Blog post by Colin Hung
One of the best things about social media is meeting people with different perspectives. I am constantly amazed at all the points of view that people “see” problems. Each of us has a unique lens through which we see the world – a lens shaped by training and experience.
A few months ago I had the privilege to speak with Dr. Ann Becker-Schutte (a regular contributor to #hcldr, a fellow #TheWalkingGallery member and co-founder of the #InnoPsy tweetchat) and she said something that I found profound:
A lot of what primary care providers struggle with is encouraging patients to adopt new and healthier behaviors. From minor changes like getting more sleep, losing weight and taking medication as instructed to more complex issues around substance abuse, depression and ADHD – primary care providers see it all. Helping people to make changes and overall “brain health” is what psychologists, psychiatrists and counselors have been doing for a long time. Primary care doesn’t have to reinvent the wheel, they can leverage us.
I must admit I had to think about this for a while, but the more I considered what Becker-Schutte said, the more it made sense.
Becker-Schutte and #InnoPsy’s other co-founder, Dr. Susan Giurleo, have put forward an interesting proposition – that psychologists, psychiatrists and counsellors can collaborate with primary care physicians to provide support and more comprehensive care to patients. That together they can better motivate patients to achieve the healthy changes they need to make to live a healthier/longer life.
The #InnoPsy tweetchat exists to change the status quo. #InnoPsy seeks to open the eyes of healthcare to the benefits that “behavior health professionals” offer. Because of the link between physical and mental health, they want to work together with their clinical peers to help patients – especially those with cognitive dysfunction, depression, anxiety or high stress.
This collaboration is so important that the American Psychological Association created a special issue of their American Psychologist magazine to this topic.
“At the heart of the new primary care team is a partnership between a primary care clinician and a psychologist or other mental health professional. The team works together to produce a comprehensive, integrated personal care plan for each patient that includes attention to mental and medical disorders, addresses substance abuse issues and incorporates health behavior change,”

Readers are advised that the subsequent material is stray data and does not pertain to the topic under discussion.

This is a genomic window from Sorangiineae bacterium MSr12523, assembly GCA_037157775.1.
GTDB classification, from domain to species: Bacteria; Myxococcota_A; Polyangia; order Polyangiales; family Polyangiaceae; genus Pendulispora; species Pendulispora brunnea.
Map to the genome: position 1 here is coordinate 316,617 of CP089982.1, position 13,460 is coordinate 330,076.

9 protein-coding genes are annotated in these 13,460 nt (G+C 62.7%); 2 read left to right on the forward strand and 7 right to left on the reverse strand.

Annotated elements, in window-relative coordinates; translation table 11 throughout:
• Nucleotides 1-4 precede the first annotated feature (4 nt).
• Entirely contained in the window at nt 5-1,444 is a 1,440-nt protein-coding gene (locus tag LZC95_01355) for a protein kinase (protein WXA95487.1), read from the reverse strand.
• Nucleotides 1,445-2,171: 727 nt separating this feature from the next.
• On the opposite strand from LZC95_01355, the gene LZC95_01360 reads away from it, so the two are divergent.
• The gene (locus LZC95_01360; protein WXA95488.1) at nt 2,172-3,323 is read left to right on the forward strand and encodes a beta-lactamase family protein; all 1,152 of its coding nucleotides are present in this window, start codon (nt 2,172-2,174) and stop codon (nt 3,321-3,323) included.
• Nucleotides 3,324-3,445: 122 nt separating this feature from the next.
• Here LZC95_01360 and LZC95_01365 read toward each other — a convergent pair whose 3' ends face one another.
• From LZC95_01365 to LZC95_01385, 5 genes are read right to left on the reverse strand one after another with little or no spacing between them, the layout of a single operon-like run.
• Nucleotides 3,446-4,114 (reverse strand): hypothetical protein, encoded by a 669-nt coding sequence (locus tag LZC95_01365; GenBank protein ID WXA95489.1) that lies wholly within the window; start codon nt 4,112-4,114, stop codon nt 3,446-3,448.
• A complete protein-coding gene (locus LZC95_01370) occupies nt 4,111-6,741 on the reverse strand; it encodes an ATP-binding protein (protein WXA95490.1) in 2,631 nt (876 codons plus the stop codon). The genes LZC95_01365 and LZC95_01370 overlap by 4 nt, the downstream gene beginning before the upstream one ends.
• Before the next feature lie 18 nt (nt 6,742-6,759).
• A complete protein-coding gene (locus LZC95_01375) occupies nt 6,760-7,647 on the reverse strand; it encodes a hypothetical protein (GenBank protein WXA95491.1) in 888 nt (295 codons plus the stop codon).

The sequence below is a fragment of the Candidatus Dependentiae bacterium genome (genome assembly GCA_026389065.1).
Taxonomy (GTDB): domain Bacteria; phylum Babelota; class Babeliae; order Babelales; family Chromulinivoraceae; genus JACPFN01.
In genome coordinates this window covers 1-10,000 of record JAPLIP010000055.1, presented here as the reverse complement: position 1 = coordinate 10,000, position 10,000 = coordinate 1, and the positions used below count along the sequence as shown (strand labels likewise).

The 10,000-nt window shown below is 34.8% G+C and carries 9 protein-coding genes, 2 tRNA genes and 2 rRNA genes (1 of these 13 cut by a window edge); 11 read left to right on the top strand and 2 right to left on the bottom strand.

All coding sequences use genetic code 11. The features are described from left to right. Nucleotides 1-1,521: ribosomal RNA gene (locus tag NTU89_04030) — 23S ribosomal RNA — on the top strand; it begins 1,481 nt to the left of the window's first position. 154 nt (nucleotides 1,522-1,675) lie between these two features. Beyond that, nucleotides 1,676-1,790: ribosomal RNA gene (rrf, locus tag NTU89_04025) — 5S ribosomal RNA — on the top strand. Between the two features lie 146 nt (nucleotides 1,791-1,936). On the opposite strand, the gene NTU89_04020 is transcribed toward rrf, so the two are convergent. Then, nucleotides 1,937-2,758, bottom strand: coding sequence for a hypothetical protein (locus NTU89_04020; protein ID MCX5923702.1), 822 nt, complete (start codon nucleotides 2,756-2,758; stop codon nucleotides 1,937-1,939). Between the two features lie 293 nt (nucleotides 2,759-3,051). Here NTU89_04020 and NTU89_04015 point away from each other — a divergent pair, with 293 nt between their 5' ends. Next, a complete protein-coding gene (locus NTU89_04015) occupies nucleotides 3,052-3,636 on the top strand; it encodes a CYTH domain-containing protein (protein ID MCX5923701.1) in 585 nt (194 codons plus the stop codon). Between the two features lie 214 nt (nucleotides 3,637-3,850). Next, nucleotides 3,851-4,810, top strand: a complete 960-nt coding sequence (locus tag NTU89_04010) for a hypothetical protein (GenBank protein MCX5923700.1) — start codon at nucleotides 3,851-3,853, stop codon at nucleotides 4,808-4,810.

– Susan H. McDaniel and Frank V. deGruy III
Join us Tuesday July 15th 2014 at 8:30pm Eastern Time (for your local time click here) for a joint tweetchat with Dr. Ann Becker-Schutte and Dr. Susan Giurleo of #InnoPsy. From 8:30pm-9:30pm, the normal #hcldr timeslot, we will be discussing the following four topics:
- T1: Making lifestyle/healthy changes is hard. What tactics worked for you? How did you stay motivated?
- T2: If you could change one or two behaviors in healthcare to reduce costs what would they be?
- T3: What type of support (peer/clinical/admin/gov’t) or tech would have helped to make the T1 or T2 changes?
- T4: As a patient, would you be open to support for behavior change/lifestyle coaching via your primary care physician’s office?
Then at 9:30pm ET, the normal timeslot for #InnoPsy, we will continue the conversation with the following four topics:
- T5: What would make patients more comfortable with receiving help/support for +ve lifestyle changes via primary care office?
- T6: How do we start to shift health care culture to integrate behavioral health and physical health?
- T7: What kinds of training would help all health care providers collaborate more effectively?
- T8: How can we foster more collaboration between Psychologists & other behavioral health pros & primary care providers?
This marks the first collaborative tweetchat for #hcldr. We are honored to be sharing the moderating duties with our friends at #InnoPsy. We hope you will join us for the full 2hrs as there will undoubtedly be valuable ideas and insights shared.
“An Introduction to Primary Care and Psychology” Susan McDaniel and Frank deGruy, American Psychologist, June 2014 http://www.apa.org/pubs/journals/releases/amp-a0036222.pdf, accessed July 13 2014
“100 Strong: Integration Continues to Grow”, Laura Galbreath, SAMHSA-HRSA Center for Integrated Health Solutions, http://www.integration.samhsa.gov/about-us/esolutions-newsletter/september-2013-esolutions, accessed July 13 2014
“Integrating mental health and primary care”, S. Thielke et al, Primary Care, Septebmer 2007, http://www.ncbi.nlm.nih.gov/pubmed/17868760, accessed July 13 2014
“High prevalence of mental disorders in primary care”, M. Ansseau et al, Journal of Affective Disorders, January 2004, http://www.ncbi.nlm.nih.gov/pubmed/14672796, accessed July 13 2014
“Health psychology in primary care: recent research and future directions”, S. Thielke et al, Psychology Research and Behavior Management, June 1 2011, http://www.ncbi.nlm.nih.gov/pmc/articles/PMC3218777/, accessed July 13 2014
“Psychology on the Front Line of Primary Care”, Jean Genier, Psynopsis, 2010, http://www.cpa.ca/cpasite/userfiles/documents/psynopsiswinter2010final.pdf, accessed July 13 2014